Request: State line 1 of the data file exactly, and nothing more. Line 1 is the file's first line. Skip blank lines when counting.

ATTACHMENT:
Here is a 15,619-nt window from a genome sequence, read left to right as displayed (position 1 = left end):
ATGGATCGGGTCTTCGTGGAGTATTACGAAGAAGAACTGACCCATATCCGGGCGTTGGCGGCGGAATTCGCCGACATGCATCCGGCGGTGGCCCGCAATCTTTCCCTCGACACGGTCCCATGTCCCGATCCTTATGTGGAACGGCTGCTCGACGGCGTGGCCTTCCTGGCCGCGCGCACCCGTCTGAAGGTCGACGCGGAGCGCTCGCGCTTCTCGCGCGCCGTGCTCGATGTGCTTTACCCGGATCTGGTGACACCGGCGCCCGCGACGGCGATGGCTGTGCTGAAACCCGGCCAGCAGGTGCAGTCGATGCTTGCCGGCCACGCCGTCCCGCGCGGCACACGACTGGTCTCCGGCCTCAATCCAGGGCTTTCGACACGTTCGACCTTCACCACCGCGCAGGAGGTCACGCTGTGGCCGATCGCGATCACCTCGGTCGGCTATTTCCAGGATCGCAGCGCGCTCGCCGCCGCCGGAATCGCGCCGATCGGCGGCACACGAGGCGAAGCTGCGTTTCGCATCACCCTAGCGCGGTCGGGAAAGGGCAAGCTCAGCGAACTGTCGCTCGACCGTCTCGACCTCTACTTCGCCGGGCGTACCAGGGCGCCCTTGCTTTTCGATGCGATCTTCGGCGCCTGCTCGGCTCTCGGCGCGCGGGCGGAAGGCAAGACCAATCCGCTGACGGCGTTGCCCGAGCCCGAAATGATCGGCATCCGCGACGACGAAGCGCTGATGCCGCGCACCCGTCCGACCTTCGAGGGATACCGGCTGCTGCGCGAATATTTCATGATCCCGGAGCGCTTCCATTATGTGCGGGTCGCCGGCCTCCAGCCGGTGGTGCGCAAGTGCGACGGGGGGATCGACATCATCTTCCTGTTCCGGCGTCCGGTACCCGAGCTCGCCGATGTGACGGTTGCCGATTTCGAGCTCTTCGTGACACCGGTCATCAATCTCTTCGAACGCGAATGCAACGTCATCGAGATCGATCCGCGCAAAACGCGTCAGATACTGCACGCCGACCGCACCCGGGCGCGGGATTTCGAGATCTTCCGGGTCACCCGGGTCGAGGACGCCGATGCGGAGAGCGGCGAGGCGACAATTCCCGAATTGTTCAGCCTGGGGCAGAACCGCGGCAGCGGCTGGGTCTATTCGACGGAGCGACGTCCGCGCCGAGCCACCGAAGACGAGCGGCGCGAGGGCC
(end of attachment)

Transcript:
Here is a 15,619-nt window from a genome sequence, read left to right as displayed (position 1 = left end):